National Information Development Plan for Crime and Justice Statistics
The National Information Development Plan for Crime and Justice (the Plan) is part of a collaborative approach by agencies with an interest in the field of crime and justice to improve the range, quality and availability of national crime and justice statistics.
A Steering Committee will be established to facilitate implementation of the Plan and to provide guidance and support to lead agencies. The Plan identifies twelve priority areas where the current supply of data has gaps, deficiencies and/or overlaps and where improvements will enhance the evidence base used to inform national policy questions and public debate.
A general theme throughout the Plan is the improvement of the comparability of data from different sources. The Plan proposes developments in administrative and survey data collections that will support comparisons of statistics between crime and justice sectors, across national and international jurisdictions and across time, and will enhance coherence with statistics collected in other fields. Examples of some of the activities intended to deliver more comparable data are the development of tools such as data dictionaries to support data collection; a common data quality framework to aid the explanation of differences between collections; and a review of survey methods and concepts to deliver better integrated national data on crime victimisation and safety.
A second theme evident in the Plan is a need for more detailed information about offenders, victims and criminal incidents. The populations of interest include juveniles, recidivists, and those with mental health or substance abuse issues. Other areas for development include family violence statistics, data regarding Aboriginal and Torres Strait Islander people and cultural diversity, and a better understanding of spatial statistical needs.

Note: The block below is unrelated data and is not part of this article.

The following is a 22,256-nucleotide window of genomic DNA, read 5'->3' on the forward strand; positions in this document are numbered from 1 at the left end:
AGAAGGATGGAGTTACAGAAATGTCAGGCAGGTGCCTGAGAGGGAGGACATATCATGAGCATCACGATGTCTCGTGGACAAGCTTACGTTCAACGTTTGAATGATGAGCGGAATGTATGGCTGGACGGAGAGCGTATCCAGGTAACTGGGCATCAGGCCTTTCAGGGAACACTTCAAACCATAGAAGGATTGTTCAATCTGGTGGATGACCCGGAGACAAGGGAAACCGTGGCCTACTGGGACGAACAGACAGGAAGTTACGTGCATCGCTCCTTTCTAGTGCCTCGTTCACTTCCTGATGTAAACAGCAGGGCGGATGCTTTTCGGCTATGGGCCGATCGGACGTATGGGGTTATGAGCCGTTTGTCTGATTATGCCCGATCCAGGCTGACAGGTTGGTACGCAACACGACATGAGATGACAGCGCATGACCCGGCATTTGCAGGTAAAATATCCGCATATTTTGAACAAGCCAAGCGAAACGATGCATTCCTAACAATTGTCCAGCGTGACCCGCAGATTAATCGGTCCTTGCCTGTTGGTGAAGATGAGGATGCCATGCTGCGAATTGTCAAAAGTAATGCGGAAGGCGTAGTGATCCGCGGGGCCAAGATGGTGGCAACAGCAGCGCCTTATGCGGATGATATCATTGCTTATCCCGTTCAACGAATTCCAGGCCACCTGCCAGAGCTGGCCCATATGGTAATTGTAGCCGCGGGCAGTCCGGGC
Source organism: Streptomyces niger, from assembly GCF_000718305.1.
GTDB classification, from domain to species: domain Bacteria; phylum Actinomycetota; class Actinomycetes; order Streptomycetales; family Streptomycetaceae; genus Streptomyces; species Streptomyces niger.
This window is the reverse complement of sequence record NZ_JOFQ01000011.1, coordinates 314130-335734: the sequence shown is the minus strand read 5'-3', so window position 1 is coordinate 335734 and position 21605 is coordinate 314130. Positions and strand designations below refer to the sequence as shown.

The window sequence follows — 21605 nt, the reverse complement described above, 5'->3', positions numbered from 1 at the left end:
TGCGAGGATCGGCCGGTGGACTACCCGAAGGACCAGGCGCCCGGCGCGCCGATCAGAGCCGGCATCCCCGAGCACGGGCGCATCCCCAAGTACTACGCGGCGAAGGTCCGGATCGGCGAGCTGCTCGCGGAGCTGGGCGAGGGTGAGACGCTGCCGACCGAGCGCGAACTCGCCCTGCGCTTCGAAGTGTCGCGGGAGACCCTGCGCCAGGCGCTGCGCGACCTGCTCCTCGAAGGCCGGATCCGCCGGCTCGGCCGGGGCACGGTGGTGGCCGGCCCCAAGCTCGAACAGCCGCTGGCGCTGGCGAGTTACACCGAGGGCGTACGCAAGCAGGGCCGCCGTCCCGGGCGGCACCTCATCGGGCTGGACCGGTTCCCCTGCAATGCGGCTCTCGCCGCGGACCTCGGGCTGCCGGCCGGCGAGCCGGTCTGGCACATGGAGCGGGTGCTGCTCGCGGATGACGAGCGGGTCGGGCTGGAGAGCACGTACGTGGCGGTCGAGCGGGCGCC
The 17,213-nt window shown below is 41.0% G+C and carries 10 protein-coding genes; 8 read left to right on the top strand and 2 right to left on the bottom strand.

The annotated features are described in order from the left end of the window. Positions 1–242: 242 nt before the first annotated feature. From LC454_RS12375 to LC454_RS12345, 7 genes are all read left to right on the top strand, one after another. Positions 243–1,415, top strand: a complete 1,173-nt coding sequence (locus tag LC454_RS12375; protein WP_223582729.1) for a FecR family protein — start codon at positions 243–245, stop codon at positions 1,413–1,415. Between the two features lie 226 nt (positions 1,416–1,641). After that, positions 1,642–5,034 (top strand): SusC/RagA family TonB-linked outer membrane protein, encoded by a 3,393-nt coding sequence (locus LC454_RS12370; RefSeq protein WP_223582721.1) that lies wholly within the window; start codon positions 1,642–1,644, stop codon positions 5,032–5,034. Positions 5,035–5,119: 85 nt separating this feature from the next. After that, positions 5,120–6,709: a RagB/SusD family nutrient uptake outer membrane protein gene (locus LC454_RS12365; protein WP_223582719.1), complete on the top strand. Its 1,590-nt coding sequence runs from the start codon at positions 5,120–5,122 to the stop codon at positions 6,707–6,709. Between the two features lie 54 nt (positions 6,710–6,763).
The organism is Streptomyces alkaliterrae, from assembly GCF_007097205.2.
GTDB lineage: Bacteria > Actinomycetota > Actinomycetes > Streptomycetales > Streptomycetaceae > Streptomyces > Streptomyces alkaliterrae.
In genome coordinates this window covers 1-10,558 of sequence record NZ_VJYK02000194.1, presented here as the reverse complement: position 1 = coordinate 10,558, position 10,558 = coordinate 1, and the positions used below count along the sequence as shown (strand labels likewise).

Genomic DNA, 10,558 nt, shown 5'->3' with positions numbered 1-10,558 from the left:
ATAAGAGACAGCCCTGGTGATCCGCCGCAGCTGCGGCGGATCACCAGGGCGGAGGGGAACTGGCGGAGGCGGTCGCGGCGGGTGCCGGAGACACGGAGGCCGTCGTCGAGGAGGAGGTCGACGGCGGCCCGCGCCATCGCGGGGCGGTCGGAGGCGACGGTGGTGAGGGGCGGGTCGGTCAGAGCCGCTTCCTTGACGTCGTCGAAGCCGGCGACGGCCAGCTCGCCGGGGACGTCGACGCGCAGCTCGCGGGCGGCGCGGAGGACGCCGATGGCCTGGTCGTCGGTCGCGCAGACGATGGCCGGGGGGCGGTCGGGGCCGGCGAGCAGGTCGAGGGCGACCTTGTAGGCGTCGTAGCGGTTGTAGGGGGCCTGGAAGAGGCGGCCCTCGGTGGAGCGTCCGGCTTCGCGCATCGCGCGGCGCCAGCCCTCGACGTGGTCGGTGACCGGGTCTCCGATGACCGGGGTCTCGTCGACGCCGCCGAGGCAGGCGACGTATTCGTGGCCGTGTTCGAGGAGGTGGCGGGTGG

Recognition is also made in the Plan of the need for statistical information about transnational crimes, as well as new technology-oriented crimes. Data are sought to measure the size of the problem and to collect offender and victim information, including jurisdiction of origin.
A draft of the Plan was circulated for comment during February 2005. Subject to the extent of feedback and confirmation by lead agencies, it is anticipated that the Plan will be published in May 2005.
SAFETY, CRIME AND JUSTICE: FROM DATA TO POLICY
The Australian Institute of Criminology and the Australian Bureau of Statistics will conduct a two day conference at ABS House, Canberra ACT in June 2005. The conference will provide attendees with an opportunity to discuss the following topics: linking research, evaluation and policy; statistical methodologies; research and evaluation methodologies; data quality and improving the evidence base; and improving access to and use of the evidence base.
The conference program will include papers by plenary speakers, other invited speakers and selected papers from interested persons in plenary and concurrent sessions.
Detailed conference information is available from the web site <http://www.aic.gov.au>.
6th & 7th JUNE 2005